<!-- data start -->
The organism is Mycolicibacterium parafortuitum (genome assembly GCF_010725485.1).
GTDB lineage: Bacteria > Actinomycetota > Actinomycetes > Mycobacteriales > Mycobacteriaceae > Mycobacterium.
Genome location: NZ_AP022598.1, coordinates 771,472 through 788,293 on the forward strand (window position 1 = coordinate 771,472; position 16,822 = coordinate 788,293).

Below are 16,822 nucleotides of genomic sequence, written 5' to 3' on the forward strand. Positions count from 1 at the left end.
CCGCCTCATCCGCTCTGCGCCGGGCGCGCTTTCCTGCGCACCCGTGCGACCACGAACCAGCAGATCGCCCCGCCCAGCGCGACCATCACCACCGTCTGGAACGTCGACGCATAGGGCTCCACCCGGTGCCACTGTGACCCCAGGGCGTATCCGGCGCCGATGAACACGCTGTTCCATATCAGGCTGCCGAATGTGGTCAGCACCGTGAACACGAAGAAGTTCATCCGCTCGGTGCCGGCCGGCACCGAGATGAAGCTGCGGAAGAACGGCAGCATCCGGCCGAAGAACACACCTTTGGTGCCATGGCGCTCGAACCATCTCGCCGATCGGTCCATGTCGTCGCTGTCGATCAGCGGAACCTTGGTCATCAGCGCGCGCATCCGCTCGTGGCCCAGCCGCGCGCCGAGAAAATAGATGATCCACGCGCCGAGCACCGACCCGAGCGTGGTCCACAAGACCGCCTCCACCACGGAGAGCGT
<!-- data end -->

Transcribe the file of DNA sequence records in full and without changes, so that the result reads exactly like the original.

The organism is Mycolicibacterium parafortuitum (genome assembly GCF_010725485.1).
GTDB lineage: Bacteria > Actinomycetota > Actinomycetes > Mycobacteriales > Mycobacteriaceae > Mycobacterium.
Genome location: NZ_AP022598.1, coordinates 771,472 through 788,293 on the forward strand (window position 1 = coordinate 771,472; position 16,822 = coordinate 788,293).

Below are 16,822 nucleotides of genomic sequence, written 5' to 3' on the forward strand. Positions count from 1 at the left end.
CCGCCTCATCCGCTCTGCGCCGGGCGCGCTTTCCTGCGCACCCGTGCGACCACGAACCAGCAGATCGCCCCGCCCAGCGCGACCATCACCACCGTCTGGAACGTCGACGCATAGGGCTCCACCCGGTGCCACTGTGACCCCAGGGCGTATCCGGCGCCGATGAACACGCTGTTCCATATCAGGCTGCCGAATGTGGTCAGCACCGTGAACACGAAGAAGTTCATCCGCTCGGTGCCGGCCGGCACCGAGATGAAGCTGCGGAAGAACGGCAGCATCCGGCCGAAGAACACACCTTTGGTGCCATGGCGCTCGAACCATCTCGCCGATCGGTCCATGTCGTCGCTGTCGATCAGCGGAACCTTGGTCATCAGCGCGCGCATCCGCTCGTGGCCCAGCCGCGCGCCGAGAAAATAGATGATCCACGCGCCGAGCACCGACCCGAGCGTGGTCCACAAGACCGCCTCCACCACGGAGAGCGT